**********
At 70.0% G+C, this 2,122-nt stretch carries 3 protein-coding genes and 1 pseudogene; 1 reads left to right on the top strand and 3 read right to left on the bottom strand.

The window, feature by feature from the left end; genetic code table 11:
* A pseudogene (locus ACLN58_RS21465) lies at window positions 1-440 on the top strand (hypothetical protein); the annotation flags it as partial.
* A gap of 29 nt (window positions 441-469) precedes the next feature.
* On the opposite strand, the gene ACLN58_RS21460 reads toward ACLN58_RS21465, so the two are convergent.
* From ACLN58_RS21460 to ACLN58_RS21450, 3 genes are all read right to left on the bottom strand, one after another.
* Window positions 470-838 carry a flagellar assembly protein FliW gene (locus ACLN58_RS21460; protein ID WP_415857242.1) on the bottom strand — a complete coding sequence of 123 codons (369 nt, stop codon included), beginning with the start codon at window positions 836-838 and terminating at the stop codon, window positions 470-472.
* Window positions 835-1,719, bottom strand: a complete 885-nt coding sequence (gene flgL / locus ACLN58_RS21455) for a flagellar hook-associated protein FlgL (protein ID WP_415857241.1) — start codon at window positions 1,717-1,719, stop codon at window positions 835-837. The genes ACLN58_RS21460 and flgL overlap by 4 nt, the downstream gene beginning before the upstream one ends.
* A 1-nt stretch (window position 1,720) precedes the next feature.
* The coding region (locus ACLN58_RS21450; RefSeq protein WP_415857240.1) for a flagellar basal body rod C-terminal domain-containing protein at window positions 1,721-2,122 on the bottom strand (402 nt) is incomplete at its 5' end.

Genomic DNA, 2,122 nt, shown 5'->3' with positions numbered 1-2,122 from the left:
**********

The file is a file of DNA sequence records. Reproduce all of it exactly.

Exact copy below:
At 70.0% G+C, this 2,122-nt stretch carries 3 protein-coding genes and 1 pseudogene; 1 reads left to right on the top strand and 3 read right to left on the bottom strand.

The window, feature by feature from the left end; genetic code table 11:
* A pseudogene (locus ACLN58_RS21465) lies at window positions 1-440 on the top strand (hypothetical protein); the annotation flags it as partial.
* A gap of 29 nt (window positions 441-469) precedes the next feature.
* On the opposite strand, the gene ACLN58_RS21460 reads toward ACLN58_RS21465, so the two are convergent.
* From ACLN58_RS21460 to ACLN58_RS21450, 3 genes are all read right to left on the bottom strand, one after another.
* Window positions 470-838 carry a flagellar assembly protein FliW gene (locus ACLN58_RS21460; protein ID WP_415857242.1) on the bottom strand — a complete coding sequence of 123 codons (369 nt, stop codon included), beginning with the start codon at window positions 836-838 and terminating at the stop codon, window positions 470-472.
* Window positions 835-1,719, bottom strand: a complete 885-nt coding sequence (gene flgL / locus ACLN58_RS21455) for a flagellar hook-associated protein FlgL (protein ID WP_415857241.1) — start codon at window positions 1,717-1,719, stop codon at window positions 835-837. The genes ACLN58_RS21460 and flgL overlap by 4 nt, the downstream gene beginning before the upstream one ends.
* A 1-nt stretch (window position 1,720) precedes the next feature.
* The coding region (locus ACLN58_RS21450; RefSeq protein WP_415857240.1) for a flagellar basal body rod C-terminal domain-containing protein at window positions 1,721-2,122 on the bottom strand (402 nt) is incomplete at its 5' end.

Genomic DNA, 2,122 nt, shown 5'->3' with positions numbered 1-2,122 from the left: